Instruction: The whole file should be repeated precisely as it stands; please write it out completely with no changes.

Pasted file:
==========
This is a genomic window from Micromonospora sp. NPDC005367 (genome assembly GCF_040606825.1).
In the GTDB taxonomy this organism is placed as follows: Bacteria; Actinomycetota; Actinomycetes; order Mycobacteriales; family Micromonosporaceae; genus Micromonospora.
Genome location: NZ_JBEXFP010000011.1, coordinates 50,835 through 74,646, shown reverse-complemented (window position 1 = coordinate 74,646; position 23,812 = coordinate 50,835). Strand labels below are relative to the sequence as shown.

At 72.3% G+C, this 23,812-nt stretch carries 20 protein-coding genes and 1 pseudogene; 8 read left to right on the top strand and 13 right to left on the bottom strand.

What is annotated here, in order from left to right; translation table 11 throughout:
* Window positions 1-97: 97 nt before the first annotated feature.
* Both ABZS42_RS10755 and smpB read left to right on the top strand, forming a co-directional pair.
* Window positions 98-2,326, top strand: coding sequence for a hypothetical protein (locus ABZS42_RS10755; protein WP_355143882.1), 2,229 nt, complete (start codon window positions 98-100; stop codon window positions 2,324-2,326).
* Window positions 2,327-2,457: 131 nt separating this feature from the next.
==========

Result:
This is a genomic window from Micromonospora sp. NPDC005367 (genome assembly GCF_040606825.1).
In the GTDB taxonomy this organism is placed as follows: Bacteria; Actinomycetota; Actinomycetes; order Mycobacteriales; family Micromonosporaceae; genus Micromonospora.
Genome location: NZ_JBEXFP010000011.1, coordinates 50,835 through 74,646, shown reverse-complemented (window position 1 = coordinate 74,646; position 23,812 = coordinate 50,835). Strand labels below are relative to the sequence as shown.

At 72.3% G+C, this 23,812-nt stretch carries 20 protein-coding genes and 1 pseudogene; 8 read left to right on the top strand and 13 right to left on the bottom strand.

What is annotated here, in order from left to right; translation table 11 throughout:
* Window positions 1-97: 97 nt before the first annotated feature.
* Both ABZS42_RS10755 and smpB read left to right on the top strand, forming a co-directional pair.
* Window positions 98-2,326, top strand: coding sequence for a hypothetical protein (locus ABZS42_RS10755; protein WP_355143882.1), 2,229 nt, complete (start codon window positions 98-100; stop codon window positions 2,324-2,326).
* Window positions 2,327-2,457: 131 nt separating this feature from the next.